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MARCH MADNESS / NCAA TOURNAMENT | J.A. Adande

In Familiar Surroundings, Bibby Has Fighting Chance

March 19, 2001|J.A. Adande | J.A. Adande can be reached at his e-mail address: ja.adande@latimes.com

NEW YORK — There were a handful of NCAA tournament sites where the selection committee could have sent USC that would have retraced the steps of Trojan Coach Henry Bibby's NBA career.

There was New Orleans, where Bibby played with the Jazz. There was San Diego, where Bibby ended his playing days with the Clippers. As it turned out the Trojans went to Long Island, just an expressway and a tunnel away from where Bibby started his career with the New York Knicks in 1972.

But the only way for Bibby to get to Philadelphia was to win two tournament games, something the Trojans had not done since 1954. Mission accomplished. Now the reward for his greatest coaching accomplishment is a return to place that provided the best memories from his playing days.

Bibby played for the 76ers from 1976 to 1980. He played in the NBA finals his first and last seasons in Philadelphia.

"It's my old home," Bibby said. "It's where I really played professional basketball. I played four years there and I played as a starter.

"I look forward to getting back to Philadelphia . . . the home of Brotherly Love."

As long as we're going the cliche route, it's also the home of Rocky. That might be a helpful reminder because the Trojans will be the biggest underdogs in a power-packed East Regional that features Duke, UCLA and Kentucky.

"We have to go in and not be in awe, which we haven't been, and go in there and play," Bibby said.

The Trojans showed no fear against the champions of the Big East Conference when they beat Boston College in the second round Saturday. Now they're thrown into the mix with three schools that have won this tournament a total of 20 times--11 by UCLA, two by Duke and seven by Kentucky, USC's opponent in the regional semifinal Thursday.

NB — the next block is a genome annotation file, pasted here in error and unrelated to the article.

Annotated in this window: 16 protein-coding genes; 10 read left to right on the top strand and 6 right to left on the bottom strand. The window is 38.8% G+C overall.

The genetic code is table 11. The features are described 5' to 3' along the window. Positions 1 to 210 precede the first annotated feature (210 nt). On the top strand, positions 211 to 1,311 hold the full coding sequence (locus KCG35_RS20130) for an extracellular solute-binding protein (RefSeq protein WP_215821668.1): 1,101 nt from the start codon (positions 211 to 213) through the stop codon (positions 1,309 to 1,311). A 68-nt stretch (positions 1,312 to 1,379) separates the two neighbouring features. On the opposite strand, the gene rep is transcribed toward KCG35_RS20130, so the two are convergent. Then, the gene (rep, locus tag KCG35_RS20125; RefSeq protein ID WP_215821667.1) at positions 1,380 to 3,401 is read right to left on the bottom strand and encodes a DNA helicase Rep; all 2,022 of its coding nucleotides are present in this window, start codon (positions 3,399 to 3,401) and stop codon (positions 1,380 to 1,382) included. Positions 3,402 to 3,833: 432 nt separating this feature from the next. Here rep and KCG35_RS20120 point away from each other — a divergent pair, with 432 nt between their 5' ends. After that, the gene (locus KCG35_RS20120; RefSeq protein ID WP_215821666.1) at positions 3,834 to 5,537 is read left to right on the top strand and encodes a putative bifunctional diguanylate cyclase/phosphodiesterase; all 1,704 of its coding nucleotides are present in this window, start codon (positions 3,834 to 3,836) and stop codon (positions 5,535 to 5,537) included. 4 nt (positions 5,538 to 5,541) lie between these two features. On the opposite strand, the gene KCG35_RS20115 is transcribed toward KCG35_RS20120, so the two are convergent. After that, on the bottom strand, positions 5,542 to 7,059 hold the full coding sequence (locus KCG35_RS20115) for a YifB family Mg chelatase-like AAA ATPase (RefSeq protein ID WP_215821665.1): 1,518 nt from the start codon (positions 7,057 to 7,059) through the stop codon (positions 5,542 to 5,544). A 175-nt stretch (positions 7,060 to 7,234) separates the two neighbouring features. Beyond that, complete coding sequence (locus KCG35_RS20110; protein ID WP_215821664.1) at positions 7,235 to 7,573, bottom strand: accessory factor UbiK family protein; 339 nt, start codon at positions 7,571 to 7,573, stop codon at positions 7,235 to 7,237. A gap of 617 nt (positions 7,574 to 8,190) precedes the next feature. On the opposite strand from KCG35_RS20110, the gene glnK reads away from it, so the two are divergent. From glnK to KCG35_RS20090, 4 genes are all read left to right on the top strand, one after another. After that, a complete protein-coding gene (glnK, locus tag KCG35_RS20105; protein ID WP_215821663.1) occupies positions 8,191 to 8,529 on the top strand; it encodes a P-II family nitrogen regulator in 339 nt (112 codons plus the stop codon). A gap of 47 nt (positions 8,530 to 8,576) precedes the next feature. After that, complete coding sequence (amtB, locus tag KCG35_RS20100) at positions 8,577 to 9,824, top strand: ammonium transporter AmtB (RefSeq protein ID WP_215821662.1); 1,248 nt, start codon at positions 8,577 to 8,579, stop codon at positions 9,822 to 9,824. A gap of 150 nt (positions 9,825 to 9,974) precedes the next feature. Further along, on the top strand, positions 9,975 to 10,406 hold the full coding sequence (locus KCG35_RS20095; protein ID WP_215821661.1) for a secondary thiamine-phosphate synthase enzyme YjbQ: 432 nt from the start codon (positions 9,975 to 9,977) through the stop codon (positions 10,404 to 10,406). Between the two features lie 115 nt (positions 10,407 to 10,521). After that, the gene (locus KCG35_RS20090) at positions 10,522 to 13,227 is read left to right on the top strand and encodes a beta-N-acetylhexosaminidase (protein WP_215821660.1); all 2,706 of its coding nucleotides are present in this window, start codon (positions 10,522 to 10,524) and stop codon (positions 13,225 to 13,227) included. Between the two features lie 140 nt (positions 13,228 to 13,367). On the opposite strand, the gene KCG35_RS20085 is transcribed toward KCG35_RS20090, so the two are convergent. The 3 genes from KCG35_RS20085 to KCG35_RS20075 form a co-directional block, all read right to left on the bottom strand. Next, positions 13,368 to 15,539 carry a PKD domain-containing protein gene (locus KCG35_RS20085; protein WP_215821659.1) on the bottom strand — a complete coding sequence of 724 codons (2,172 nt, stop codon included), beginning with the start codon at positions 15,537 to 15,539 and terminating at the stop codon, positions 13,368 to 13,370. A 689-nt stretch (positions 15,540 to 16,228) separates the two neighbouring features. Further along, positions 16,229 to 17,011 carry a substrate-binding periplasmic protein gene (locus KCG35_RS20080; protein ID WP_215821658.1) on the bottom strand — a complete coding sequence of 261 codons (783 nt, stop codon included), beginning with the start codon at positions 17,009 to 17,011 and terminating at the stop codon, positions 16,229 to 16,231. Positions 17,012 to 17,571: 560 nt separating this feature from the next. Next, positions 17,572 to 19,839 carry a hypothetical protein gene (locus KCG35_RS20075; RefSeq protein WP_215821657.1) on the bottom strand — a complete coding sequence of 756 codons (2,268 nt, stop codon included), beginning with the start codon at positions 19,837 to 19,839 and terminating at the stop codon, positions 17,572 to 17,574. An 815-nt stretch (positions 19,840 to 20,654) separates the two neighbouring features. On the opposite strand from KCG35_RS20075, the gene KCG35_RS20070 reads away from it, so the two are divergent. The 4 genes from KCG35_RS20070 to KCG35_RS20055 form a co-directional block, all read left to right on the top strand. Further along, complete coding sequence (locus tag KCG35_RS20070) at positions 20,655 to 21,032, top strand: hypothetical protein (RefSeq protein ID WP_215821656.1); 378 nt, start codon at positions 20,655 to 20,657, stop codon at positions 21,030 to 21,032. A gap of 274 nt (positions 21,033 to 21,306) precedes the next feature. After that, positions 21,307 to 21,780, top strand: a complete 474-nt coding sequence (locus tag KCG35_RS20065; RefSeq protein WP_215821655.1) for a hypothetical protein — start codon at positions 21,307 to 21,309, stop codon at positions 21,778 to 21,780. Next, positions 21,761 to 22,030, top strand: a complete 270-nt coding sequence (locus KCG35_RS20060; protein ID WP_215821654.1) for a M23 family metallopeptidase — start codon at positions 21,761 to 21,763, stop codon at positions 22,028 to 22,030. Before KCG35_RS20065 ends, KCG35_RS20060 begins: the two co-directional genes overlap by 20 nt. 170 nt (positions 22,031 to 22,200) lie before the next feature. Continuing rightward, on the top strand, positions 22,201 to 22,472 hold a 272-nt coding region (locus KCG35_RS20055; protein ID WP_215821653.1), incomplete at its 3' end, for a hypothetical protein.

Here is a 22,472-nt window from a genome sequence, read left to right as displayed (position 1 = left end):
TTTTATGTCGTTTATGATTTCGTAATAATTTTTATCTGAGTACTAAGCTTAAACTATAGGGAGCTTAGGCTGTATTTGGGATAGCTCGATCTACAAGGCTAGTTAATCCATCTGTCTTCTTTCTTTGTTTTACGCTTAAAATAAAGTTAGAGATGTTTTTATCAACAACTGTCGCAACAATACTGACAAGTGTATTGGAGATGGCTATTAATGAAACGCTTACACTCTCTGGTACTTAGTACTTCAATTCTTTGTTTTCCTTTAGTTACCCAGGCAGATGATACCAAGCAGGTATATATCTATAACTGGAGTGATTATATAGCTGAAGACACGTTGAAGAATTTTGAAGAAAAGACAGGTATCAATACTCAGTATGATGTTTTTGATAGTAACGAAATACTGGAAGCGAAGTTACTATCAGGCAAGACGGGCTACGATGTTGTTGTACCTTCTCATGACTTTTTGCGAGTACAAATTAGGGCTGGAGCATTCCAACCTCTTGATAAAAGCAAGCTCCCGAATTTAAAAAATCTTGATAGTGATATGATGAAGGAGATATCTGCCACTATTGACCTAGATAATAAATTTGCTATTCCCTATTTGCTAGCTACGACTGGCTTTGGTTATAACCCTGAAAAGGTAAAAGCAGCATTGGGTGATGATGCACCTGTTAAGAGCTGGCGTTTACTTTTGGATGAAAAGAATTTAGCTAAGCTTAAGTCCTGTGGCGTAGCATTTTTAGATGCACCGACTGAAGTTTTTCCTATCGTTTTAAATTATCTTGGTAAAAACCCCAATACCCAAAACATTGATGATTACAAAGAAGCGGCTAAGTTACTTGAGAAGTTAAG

Bibby likes to be in such elite company. Normally, USC is brought up in discussions of schools with football-rich traditions such as Notre Dame and Alabama. Mentioning USC in connection with some of the most respected college basketball programs of the past and present sounds nice to Bibby.

"I think it gives us a ton of exposure," Bibby said. "It gives us a ton of credibility from the coaching standpoint, and it should get us in the homes of some of the top recruits because they know we have a good program going on.

"You're on TV nationally a couple of times in one week, you're going to be on TV again next week. Now you're the talk of the town around college basketball, which is really important for us."

It's a great accomplishment for the senior class of Jarvis Turner, Brian Scalabrine and Jeff Trepagnier.

Turner, a fifth-year senior, received a medical redshirt last season after injuries limited him to seven games. He is the only member of the team who was around for USC's last trip to the NCAA tournament in 1997.

That group, he said, was merely happy to be in the tournament.

"They really didn't expect to win it," Turner said. "But we're going in with the mentality that we can really make a run and we can really do some damage in the tournament. The team's really confident right now. It's a different mind-set and mentality right now that I haven't seen in the last three, four years here at SC. That's a really good feeling. Guys have confidence in themselves and their teammates."

Scalabrine expressed it when he said: "We're not done yet."

Bibby sounds just as confident.

"If we can get two, three, four players to play, we can play with any team in the country," he said.

"I think we do a pretty good job of looking at the film and seeing how we can play people. I think that's a pretty good part of what we do, preparing our kids to go in the game. That's what we do and I think we do it pretty well."

The Trojans still have room for improvement. From Scalabrine, for instance. They stomped Oklahoma State in the opening round, even though he shot four for 11. He was aggressive in the Boston College game, but foul trouble limited him to 26 minutes.

If Scalabrine can match his season average of 15 points, if Sam Clancy can post another double-double, as he did in his first two games of the tournament, the Trojans can be in business.

Of course, they can expect a long evening of full-court pressure after Boston College exposed their struggles against the press. But this Kentucky unit doesn't do that as well as Wildcat teams of the past.

The X-factor is Kentucky's Tayshaun Prince, who will be the best player on the court. Can the Trojans stop him? Nobody has lately.

The Trojans are playing with house money now. They're the only one of the four programs that can view a trip to the Sweet 16 as major progress. The standards are higher for the other schools, meaning they have more pressure.

USC has already moved ahead, even if it means Bibby's going back to the same old place.

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